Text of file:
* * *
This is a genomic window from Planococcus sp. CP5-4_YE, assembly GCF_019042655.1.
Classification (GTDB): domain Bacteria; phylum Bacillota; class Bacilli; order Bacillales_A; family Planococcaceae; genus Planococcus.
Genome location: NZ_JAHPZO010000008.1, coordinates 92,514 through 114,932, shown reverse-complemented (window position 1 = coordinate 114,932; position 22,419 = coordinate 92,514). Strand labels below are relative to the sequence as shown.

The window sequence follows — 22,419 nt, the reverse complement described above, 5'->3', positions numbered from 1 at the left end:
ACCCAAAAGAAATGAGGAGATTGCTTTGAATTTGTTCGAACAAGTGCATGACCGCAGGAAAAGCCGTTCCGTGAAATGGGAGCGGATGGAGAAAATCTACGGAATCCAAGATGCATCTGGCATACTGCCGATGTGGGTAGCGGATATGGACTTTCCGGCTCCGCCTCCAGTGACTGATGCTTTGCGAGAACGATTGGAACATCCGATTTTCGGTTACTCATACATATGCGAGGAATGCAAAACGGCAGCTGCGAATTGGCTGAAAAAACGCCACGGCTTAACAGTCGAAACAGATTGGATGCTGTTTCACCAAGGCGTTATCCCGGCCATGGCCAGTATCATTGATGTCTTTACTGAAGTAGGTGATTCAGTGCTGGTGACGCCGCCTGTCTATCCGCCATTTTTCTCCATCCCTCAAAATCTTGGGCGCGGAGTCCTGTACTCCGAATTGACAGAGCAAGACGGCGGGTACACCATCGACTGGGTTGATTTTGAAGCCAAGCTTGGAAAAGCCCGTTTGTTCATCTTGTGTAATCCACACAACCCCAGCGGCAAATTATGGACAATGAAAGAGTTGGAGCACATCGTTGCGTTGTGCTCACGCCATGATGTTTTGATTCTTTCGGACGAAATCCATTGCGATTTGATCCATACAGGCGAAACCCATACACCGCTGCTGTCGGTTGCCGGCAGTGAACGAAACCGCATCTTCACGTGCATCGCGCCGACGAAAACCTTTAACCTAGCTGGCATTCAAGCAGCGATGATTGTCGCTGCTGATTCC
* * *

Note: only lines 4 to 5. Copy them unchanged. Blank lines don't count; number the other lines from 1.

The window sequence follows — 22,419 nt, the reverse complement described above, 5'->3', positions numbered from 1 at the left end:
ACCCAAAAGAAATGAGGAGATTGCTTTGAATTTGTTCGAACAAGTGCATGACCGCAGGAAAAGCCGTTCCGTGAAATGGGAGCGGATGGAGAAAATCTACGGAATCCAAGATGCATCTGGCATACTGCCGATGTGGGTAGCGGATATGGACTTTCCGGCTCCGCCTCCAGTGACTGATGCTTTGCGAGAACGATTGGAACATCCGATTTTCGGTTACTCATACATATGCGAGGAATGCAAAACGGCAGCTGCGAATTGGCTGAAAAAACGCCACGGCTTAACAGTCGAAACAGATTGGATGCTGTTTCACCAAGGCGTTATCCCGGCCATGGCCAGTATCATTGATGTCTTTACTGAAGTAGGTGATTCAGTGCTGGTGACGCCGCCTGTCTATCCGCCATTTTTCTCCATCCCTCAAAATCTTGGGCGCGGAGTCCTGTACTCCGAATTGACAGAGCAAGACGGCGGGTACACCATCGACTGGGTTGATTTTGAAGCCAAGCTTGGAAAAGCCCGTTTGTTCATCTTGTGTAATCCACACAACCCCAGCGGCAAATTATGGACAATGAAAGAGTTGGAGCACATCGTTGCGTTGTGCTCACGCCATGATGTTTTGATTCTTTCGGACGAAATCCATTGCGATTTGATCCATACAGGCGAAACCCATACACCGCTGCTGTCGGTTGCCGGCAGTGAACGAAACCGCATCTTCACGTGCATCGCGCCGACGAAAACCTTTAACCTAGCTGGCATTCAAGCAGCGATGATTGTCGCTGCTGATTCC